What’s new at the market this season? Free wine samples Saturdays 9 a.m.-3 p.m. from Hurricane Hills Winery. We are absolutely thrilled to have Jesse Newberg and her now year-old business making and selling fruit wine here at the Sequim Farmers Market.
Newberg started making apple wine at home about five years ago when she wanted to use the fruit on her property. “You can only make so many pies,” she says.
Sharing the wines with family and friends started to build up Newberg’s repertoire. She had been working for the Washington Department Fish and Wildlife which was seasonal and the wine business started taking off. After a short stint working in a cubicle for the county, she decided to sink both feet into the winery.
Newberg recently graduated from an 18-month course on enology — the science of wine and winemaking — at Washington State University Extension. “The chemistry was hard,” she says of the course.
She says her true love always has been for the fermentation process and she loves to have a fun way to use all the abundance of produce.
Initially, Newberg’s line of wines consisted of heirloom apple, orchard plum and blackberry — but that has expanded dramatically. She says the most popular is the Strawberry Rain Wine, a sweet wine, although it is currently sold out (with a waiting list) until next season.
At the beginning, Newberg didn’t use any sulfites and she has a couple of wines, the Rhubarb Rose and Blackberry Beet, that are sulfite-free. However, she also wanted to make the sweet wines for which they are essential.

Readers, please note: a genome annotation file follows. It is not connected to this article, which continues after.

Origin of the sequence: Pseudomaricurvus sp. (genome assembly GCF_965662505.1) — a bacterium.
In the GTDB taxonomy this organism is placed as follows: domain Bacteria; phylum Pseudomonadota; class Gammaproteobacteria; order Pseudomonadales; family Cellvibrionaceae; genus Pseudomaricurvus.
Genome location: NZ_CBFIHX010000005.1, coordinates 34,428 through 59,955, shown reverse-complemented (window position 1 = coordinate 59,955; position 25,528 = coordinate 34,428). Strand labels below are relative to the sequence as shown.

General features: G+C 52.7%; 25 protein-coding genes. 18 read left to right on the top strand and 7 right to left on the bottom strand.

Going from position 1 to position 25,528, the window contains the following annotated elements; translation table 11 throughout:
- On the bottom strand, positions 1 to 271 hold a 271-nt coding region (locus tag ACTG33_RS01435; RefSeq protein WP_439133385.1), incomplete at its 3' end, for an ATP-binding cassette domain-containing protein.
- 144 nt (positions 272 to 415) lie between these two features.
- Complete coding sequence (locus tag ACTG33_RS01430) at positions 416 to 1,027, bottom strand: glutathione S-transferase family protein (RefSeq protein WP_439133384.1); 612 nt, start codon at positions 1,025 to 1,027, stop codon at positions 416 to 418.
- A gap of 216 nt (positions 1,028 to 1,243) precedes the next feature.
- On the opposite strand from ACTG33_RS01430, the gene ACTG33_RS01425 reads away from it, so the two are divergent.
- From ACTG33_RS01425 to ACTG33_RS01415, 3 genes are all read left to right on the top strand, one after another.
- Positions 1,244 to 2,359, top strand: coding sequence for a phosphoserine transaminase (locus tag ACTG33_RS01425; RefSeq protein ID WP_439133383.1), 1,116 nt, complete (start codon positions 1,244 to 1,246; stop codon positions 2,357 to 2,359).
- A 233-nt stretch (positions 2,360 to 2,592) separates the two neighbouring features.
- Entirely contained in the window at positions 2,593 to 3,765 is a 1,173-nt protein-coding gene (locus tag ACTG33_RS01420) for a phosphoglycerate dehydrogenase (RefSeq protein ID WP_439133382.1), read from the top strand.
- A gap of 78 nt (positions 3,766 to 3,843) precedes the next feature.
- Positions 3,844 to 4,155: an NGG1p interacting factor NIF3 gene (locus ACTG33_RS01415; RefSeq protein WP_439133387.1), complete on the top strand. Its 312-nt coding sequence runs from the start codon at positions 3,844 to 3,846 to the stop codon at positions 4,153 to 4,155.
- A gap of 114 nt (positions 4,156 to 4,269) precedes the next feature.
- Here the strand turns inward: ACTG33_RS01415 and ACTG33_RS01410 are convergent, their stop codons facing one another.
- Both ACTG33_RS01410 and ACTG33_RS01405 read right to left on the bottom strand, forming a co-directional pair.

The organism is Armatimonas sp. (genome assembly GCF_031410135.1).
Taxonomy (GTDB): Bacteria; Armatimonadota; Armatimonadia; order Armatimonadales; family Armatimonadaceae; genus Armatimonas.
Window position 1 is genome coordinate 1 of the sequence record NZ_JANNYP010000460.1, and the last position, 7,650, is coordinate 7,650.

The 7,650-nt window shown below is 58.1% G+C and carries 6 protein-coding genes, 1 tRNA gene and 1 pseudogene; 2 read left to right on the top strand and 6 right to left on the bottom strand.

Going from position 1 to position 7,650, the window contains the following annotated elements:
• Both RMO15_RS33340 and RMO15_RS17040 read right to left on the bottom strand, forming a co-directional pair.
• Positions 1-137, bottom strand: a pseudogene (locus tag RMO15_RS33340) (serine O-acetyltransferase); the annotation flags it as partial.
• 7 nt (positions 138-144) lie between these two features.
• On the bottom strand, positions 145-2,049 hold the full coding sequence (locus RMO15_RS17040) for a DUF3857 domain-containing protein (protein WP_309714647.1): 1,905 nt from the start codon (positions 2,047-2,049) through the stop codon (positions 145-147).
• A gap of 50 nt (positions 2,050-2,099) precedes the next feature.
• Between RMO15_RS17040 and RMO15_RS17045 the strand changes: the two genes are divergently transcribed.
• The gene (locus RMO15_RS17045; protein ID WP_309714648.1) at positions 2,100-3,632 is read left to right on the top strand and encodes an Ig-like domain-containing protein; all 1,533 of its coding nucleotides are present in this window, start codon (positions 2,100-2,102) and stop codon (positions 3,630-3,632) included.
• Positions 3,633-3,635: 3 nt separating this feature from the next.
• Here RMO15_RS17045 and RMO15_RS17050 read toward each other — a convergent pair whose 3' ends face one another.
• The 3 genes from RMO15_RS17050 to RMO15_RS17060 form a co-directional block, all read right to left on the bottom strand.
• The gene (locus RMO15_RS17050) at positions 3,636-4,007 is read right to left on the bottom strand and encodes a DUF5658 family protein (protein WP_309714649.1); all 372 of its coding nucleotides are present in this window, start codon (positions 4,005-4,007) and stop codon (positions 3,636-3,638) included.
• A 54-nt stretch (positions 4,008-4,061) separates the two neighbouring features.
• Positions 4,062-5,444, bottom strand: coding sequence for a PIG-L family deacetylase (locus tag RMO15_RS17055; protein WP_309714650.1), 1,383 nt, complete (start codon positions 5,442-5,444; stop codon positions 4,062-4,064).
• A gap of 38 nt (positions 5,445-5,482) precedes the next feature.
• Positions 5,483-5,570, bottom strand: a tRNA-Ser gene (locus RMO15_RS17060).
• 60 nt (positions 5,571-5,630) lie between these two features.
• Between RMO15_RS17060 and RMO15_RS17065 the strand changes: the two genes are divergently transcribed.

Newberg’s wines run from dry, to semi-sweet and sweet. Of late, the Blackberry Lavender has been a huge hit and Newberg says she sold some 20-plus cases over Sequim Lavender Weekend.
The fruit for the wines are gathered from local sources, strawberries from Cameron’s Farm, apples and plums gleaned and gathered all over and blueberries from Vionville Farm. The fruit is cleaned and then put together in a ratio of water, sugar and yeast.
There are different recipes for different fruits and blends, the starting sugar content of the fruit plays a role. All the wine is heat-pasteurized to reduce chemical additives, it is then run through a series of filters and bottled on site.
Newberg has a lower unit to her Port Angeles home that is a bonded wine facility but not a tasting room. With multiple 30-, 50-, 80- and a 250-gallon stainless steel tanks all on casters to move them around, she keeps the wine fermenting and flowing. Flavors change over the season — soon there will be a spiced apple. In the spring she will have her infamous mixed berry, Shameless Tart wine.
All recipes are approved by the federal government and then you can give your stamp of approval at the market.
Come meet Jesse Newberg and partake of her excellent handcrafted wines.